Now is not the time to talk about guns in America.
The National Rifle Association flacks and other members of the gun lobby assure us that the moments right after a tragedy, such as the one in Orlando, Florida – where an angry man shot more than 100 people, killing at least 49, at a gay nightclub – aren’t the time to talk about guns. Emotions – grief, anger, etc. – cloud the issue.
Nor are the rare days in which we don’t have a mass shooting in America the right time to discuss guns. Why spoil one of the now relatively isolated periods of peace and quiet with talk of tragedy?
No, really, there is no good time to talk about guns in America.
This is, the gun lobby and its fellow travelers say, the time to talk about other issues, such as whether the shooter in Orlando should be called a radical Islamic fundamentalist or whether other mass shooters should be called people with mental illness.
(The fact that the killer in Orlando seems to be at least as much of a raging homophobe as he was an aspiring terrorist should be downplayed in the NRA script, because many of the people who carry water for the gun lobby like to beat the anti-gay drum themselves.)
And, whatever we do, we should divert attention from the young Indiana man arrested in California with an arsenal in his possession who apparently intended to perform a similar massacre of lesbian, gay, bisexual and transgender people in Los Angeles.
He wasn’t a Muslim – just another Hoosier from a state where we love to demonize our LGBTQ neighbors, friends and family members for political purposes and where we encourage people to bring guns to school.
There is a circularity to the NRA’s argument about guns that is a thing of tragic, tragic beauty.
Because there are people in the world who wish to do us harm – terrorists, people with mental illness, criminals – and we have made it easy for them to get guns, we have to make it easier for us to get guns to defend ourselves. But that makes it still easier for the bad guys to get guns, so we need to have still more guns to protect ourselves, which means we have to make it even easier to get guns for everyone, good and bad.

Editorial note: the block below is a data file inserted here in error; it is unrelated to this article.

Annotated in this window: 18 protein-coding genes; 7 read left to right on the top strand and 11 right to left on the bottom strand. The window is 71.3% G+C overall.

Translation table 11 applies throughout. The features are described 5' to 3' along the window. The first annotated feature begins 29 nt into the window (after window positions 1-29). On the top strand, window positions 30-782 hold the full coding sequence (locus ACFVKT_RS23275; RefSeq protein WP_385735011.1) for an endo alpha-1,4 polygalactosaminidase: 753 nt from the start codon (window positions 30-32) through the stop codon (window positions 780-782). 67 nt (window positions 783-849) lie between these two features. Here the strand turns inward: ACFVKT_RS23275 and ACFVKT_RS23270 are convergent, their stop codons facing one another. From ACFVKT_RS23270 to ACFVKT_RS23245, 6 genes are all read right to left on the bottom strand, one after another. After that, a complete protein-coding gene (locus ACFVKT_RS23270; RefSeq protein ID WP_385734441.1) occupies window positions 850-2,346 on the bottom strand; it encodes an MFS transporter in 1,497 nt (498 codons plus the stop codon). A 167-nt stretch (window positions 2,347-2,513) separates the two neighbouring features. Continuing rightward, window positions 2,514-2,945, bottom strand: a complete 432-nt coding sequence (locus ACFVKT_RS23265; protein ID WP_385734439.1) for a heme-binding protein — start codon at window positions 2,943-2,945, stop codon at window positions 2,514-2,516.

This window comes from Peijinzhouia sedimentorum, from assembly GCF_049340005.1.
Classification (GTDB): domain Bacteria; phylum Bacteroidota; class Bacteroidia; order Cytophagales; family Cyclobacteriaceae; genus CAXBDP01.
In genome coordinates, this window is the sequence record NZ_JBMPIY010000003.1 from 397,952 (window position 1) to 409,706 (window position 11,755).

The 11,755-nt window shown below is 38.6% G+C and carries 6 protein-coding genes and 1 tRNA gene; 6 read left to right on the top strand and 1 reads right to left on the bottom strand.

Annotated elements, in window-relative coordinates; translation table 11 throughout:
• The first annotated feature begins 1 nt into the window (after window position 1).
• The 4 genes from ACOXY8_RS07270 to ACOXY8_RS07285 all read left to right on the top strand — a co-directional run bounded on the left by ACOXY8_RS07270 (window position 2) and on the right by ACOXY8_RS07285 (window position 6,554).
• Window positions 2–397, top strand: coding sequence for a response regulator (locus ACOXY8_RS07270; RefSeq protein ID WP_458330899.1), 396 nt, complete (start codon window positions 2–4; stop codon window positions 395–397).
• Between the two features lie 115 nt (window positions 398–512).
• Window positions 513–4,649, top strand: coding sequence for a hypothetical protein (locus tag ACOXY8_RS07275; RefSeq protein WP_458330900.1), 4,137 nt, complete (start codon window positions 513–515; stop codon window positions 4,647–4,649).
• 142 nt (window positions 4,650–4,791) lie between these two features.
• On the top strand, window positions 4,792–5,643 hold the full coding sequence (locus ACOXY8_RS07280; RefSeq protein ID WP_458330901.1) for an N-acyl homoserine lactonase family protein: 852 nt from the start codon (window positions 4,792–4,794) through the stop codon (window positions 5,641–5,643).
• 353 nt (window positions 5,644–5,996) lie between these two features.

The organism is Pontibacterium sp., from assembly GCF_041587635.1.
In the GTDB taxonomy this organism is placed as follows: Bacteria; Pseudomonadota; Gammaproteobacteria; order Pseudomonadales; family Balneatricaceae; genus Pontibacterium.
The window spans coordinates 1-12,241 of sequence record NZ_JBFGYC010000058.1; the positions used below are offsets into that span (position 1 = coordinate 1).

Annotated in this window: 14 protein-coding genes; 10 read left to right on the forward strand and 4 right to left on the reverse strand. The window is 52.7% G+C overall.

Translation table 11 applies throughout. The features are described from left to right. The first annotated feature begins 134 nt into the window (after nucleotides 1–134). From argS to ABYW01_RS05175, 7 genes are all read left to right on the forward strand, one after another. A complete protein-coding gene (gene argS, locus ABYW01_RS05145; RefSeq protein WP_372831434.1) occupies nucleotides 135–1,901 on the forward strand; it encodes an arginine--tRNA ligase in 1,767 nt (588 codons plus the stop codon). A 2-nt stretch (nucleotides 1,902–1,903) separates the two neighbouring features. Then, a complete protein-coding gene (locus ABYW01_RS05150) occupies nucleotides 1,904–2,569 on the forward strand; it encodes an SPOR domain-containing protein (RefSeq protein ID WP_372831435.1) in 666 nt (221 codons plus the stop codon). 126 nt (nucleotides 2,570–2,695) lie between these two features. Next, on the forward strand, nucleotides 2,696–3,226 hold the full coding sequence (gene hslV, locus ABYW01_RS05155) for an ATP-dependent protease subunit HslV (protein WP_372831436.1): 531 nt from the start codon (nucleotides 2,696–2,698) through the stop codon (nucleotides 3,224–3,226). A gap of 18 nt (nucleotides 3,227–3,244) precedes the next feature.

The solution, in other words, to every problem is guns.
Still more guns.
It’s the kind of logic only firearms manufacturers and gun dealers could appreciate – and love.
Perhaps that is why, even though the United States has only 5 percent of the world’s population, U.S. citizens own more than half of the world’s privately owned guns.
By the NRA’s reasoning, that should make us the safest place on earth.
Instead, American citizens have a 2000 percent greater chance of being killed by a gun than people who live in other parts of the developed world.
That’s right – 2000 percent.
There are war zones that don’t have the casualty rates that American homes, streets and neighborhoods do.
Such disturbing facts don’t seem to cloud the judgment of our elected officials who are oh-so-eager to do the gun lobby’s bidding – perhaps because the NRA and other similar organizations distribute cash in the form of campaign contributions and lobbying largesse like candy canes on a Christmas tree.
Much of that cash comes from gun makers and sellers, who take pains to obscure the full extent of their support for the gun lobby. Those gun merchants make direct contributions, it is true, but they also fund the NRA and other groups by buying memberships for gun purchasers.
The income for the NRA shows up on the books as membership revenue, but the cash comes from companies that profit from gun sales.
Make no mistake about it – this is about commerce, not constitutional principle.
The gun dealers fund the NRA because they want to keep the cash registers ringing, even as the body count climbs.
That’s why, in the gun lobby’s America, there always will be time for grief.
Time for tears.
Time for funerals by the score, by the hundred, by the thousand.
But there never will be a good time to talk about guns in America.